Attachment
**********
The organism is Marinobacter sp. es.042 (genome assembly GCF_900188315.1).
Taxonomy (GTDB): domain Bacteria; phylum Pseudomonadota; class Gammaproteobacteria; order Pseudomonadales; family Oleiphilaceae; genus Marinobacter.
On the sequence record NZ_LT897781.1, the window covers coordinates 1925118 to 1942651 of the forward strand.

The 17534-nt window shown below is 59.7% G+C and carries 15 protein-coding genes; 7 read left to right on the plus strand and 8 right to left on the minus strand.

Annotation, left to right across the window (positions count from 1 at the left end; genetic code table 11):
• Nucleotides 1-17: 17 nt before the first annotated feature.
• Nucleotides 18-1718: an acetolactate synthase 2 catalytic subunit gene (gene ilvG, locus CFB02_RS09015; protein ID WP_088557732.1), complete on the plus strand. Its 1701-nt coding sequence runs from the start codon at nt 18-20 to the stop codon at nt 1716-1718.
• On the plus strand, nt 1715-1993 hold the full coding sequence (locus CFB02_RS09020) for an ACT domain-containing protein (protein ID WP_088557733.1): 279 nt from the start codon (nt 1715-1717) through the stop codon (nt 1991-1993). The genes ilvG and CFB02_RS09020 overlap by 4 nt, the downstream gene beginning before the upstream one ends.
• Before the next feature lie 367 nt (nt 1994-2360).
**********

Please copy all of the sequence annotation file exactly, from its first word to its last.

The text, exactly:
The organism is Marinobacter sp. es.042 (genome assembly GCF_900188315.1).
Taxonomy (GTDB): domain Bacteria; phylum Pseudomonadota; class Gammaproteobacteria; order Pseudomonadales; family Oleiphilaceae; genus Marinobacter.
On the sequence record NZ_LT897781.1, the window covers coordinates 1925118 to 1942651 of the forward strand.

The 17534-nt window shown below is 59.7% G+C and carries 15 protein-coding genes; 7 read left to right on the plus strand and 8 right to left on the minus strand.

Annotation, left to right across the window (positions count from 1 at the left end; genetic code table 11):
• Nucleotides 1-17: 17 nt before the first annotated feature.
• Nucleotides 18-1718: an acetolactate synthase 2 catalytic subunit gene (gene ilvG, locus CFB02_RS09015; protein ID WP_088557732.1), complete on the plus strand. Its 1701-nt coding sequence runs from the start codon at nt 18-20 to the stop codon at nt 1716-1718.
• On the plus strand, nt 1715-1993 hold the full coding sequence (locus CFB02_RS09020) for an ACT domain-containing protein (protein ID WP_088557733.1): 279 nt from the start codon (nt 1715-1717) through the stop codon (nt 1991-1993). The genes ilvG and CFB02_RS09020 overlap by 4 nt, the downstream gene beginning before the upstream one ends.
• Before the next feature lie 367 nt (nt 1994-2360).